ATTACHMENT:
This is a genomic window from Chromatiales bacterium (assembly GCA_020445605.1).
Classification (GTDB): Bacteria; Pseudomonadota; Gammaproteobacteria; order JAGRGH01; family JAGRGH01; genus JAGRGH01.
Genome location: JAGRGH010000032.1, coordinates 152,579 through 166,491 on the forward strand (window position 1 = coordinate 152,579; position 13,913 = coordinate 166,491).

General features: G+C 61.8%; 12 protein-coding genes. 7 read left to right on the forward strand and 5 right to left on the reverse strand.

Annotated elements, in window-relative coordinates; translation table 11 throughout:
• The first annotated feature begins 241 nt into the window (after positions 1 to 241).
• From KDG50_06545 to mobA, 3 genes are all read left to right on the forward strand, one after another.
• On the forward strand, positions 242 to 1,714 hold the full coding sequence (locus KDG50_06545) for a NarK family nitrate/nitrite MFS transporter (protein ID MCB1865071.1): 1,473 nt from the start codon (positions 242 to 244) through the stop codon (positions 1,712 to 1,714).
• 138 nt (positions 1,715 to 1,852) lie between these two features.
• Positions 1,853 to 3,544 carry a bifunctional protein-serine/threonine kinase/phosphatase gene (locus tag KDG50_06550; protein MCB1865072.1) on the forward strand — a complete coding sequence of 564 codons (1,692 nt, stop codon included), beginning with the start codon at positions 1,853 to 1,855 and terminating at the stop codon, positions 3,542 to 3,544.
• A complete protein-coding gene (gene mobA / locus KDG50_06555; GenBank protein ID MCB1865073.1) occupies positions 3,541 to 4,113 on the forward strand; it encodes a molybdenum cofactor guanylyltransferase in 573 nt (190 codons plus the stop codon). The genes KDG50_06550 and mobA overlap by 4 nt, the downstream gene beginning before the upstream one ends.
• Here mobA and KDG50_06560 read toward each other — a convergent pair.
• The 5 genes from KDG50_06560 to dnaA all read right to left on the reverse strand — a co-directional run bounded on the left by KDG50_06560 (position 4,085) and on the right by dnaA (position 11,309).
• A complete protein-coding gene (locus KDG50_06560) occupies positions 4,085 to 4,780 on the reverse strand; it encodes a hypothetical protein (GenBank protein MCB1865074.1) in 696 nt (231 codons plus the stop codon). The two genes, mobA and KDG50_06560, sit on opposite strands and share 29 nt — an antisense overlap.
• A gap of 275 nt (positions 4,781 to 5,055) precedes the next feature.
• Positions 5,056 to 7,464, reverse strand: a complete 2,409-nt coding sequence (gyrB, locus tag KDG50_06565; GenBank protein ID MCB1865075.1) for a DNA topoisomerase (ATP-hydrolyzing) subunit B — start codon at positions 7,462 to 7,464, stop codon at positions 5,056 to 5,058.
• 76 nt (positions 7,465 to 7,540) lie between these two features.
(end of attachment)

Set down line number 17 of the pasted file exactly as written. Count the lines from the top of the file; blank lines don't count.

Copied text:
• 76 nt (positions 7,465 to 7,540) lie between these two features.